Ted Nugent spoke for Americans without a voice in government from his home in neighboring Michigan, saying, “Obama’s a piece of shit, and I told him to suck on my machine gun.”
…He also went after Sen. Barbara Boxer (D-CA), suggesting she, too, might like to “suck on my machine gun.” Nugent’s tirade against California’s other Democratic Senator, Diane Feinstein, is too garbled to transcribe, but one can hear Nugent call her a “whore.” (Link)
The President pushed to save “just one life” but declined to comment on the single largest cause of death in America today – tobacco…because he smokes cigarettes.
(CDC) Tobacco use is the single most preventable cause of disease, disability, and death in the United States. Each year, an estimated 443,000 people die prematurely from smoking or exposure to secondhand smoke, and another 8.6 million live with a serious illness caused by smoking. Despite these risks, approximately 46.6 million U.S. adults smoke cigarettes. Smokeless tobacco, cigars, and pipes also have deadly consequences, including lung, larynx, esophageal, and oral cancers.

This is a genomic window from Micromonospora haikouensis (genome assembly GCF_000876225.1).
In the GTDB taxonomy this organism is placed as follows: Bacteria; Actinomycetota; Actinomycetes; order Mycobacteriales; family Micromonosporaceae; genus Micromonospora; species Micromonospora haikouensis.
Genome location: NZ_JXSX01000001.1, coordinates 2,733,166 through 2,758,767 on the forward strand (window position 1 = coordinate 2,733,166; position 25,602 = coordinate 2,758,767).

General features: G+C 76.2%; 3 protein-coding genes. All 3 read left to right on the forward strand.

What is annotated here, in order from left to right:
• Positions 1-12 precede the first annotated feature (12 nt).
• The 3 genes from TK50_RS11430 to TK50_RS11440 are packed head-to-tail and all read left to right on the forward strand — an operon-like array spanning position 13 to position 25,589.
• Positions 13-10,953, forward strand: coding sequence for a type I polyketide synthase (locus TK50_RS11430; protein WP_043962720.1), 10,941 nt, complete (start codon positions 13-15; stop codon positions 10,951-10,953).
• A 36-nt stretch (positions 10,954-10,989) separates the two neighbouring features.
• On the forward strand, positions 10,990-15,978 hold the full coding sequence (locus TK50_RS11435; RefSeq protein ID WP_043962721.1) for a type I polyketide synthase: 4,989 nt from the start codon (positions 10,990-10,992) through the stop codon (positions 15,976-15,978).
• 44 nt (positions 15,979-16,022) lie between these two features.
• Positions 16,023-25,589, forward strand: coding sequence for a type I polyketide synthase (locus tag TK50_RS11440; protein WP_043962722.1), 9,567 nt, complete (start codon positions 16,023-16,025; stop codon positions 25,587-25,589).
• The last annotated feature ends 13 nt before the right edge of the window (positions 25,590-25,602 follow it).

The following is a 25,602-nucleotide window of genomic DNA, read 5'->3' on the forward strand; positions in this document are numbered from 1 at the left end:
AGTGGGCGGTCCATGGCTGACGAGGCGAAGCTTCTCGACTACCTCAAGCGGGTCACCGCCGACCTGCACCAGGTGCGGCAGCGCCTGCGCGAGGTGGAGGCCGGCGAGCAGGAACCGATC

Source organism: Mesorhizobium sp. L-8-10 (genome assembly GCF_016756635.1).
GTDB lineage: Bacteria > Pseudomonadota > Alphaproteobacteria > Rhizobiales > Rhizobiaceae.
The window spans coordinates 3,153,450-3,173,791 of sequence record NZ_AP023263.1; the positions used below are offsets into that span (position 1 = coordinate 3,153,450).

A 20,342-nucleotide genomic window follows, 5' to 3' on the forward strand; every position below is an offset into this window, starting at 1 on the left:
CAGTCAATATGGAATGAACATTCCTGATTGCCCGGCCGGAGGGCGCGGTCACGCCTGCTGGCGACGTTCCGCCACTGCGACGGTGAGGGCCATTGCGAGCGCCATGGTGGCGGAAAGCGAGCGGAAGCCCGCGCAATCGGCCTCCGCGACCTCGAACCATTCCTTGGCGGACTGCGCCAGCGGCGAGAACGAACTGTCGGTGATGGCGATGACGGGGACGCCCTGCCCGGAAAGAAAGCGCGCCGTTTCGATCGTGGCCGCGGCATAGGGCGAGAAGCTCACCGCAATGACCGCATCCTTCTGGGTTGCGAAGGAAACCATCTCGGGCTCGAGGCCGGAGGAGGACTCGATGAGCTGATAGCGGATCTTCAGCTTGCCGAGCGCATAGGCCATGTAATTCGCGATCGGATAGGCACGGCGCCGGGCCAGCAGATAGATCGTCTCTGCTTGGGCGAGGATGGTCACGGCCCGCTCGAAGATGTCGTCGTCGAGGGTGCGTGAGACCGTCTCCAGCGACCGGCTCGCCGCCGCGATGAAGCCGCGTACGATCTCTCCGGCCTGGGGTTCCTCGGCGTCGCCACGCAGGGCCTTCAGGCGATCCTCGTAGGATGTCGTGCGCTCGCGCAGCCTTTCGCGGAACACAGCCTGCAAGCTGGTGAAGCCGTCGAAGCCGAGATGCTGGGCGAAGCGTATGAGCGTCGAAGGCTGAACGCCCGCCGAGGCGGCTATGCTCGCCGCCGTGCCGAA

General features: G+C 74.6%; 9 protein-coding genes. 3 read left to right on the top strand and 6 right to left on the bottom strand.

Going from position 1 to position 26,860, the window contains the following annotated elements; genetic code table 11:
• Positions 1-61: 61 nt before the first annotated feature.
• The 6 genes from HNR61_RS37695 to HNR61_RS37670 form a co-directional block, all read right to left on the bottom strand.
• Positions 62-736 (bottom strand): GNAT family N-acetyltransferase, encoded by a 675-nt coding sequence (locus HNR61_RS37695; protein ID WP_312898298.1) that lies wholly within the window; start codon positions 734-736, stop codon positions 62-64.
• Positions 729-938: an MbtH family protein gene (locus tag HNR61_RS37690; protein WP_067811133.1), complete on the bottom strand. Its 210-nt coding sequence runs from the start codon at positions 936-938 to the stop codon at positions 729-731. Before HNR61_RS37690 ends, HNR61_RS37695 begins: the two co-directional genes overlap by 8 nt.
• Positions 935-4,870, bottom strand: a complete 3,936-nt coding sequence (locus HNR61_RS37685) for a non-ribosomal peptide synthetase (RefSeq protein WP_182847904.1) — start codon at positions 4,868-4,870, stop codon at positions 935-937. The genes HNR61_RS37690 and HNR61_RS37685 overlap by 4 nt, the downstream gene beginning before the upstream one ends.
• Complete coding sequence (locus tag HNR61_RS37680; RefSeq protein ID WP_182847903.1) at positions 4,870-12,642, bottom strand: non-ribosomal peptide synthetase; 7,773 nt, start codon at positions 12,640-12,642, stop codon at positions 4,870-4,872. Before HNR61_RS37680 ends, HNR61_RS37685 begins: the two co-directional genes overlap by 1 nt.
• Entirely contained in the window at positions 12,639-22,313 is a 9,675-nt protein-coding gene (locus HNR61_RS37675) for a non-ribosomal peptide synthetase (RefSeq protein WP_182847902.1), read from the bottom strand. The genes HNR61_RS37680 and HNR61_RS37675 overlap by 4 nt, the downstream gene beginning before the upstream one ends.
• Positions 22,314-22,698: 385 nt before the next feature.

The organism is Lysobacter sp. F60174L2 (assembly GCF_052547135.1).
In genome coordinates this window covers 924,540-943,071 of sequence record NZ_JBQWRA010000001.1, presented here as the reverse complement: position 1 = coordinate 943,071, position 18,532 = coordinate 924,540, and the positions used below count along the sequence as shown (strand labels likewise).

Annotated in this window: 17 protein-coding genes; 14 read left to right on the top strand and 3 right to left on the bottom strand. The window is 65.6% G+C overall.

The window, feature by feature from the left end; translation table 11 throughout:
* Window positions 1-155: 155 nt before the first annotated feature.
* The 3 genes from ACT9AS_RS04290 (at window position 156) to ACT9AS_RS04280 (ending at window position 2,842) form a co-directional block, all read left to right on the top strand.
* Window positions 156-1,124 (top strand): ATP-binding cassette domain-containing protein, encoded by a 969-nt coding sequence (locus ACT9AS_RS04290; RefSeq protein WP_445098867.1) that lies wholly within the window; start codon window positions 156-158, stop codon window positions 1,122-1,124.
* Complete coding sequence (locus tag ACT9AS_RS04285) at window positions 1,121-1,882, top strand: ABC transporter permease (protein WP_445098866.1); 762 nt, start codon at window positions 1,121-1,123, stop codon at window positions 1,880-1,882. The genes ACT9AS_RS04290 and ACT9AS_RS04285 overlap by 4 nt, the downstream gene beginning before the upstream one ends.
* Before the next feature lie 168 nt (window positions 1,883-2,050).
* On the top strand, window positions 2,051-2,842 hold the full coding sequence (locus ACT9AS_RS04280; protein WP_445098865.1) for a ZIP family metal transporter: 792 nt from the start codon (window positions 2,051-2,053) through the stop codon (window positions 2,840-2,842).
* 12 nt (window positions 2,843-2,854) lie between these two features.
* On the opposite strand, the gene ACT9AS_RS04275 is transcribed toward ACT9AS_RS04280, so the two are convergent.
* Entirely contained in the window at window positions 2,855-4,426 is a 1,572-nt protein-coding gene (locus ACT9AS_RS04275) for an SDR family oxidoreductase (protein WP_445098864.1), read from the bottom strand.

The harmful effects of smoking do not end with the smoker. An estimated 88 million nonsmoking Americans, including 54% of children aged 3–11 years, are exposed to secondhand smoke. Even brief exposure can be dangerous because nonsmokers inhale many of the same poisons in cigarette smoke as smokers.
Secondhand smoke exposure causes serious disease and death, including heart disease and lung cancer in nonsmoking adults and sudden infant death syndrome, acute respiratory infections, ear problems, and more frequent and severe asthma attacks in children. Each year, primarily because of exposure to secondhand smoke, an estimated 3,000 nonsmoking Americans die of lung cancer, more than 46,000 die of heart disease, and about 150,000–300,000 children younger than 18 months have lower respiratory tract infections.
Coupled with this enormous health toll is the significant economic burden of tobacco use—more than $96 billion a year in medical costs and another $97 billion a year from lost productivity.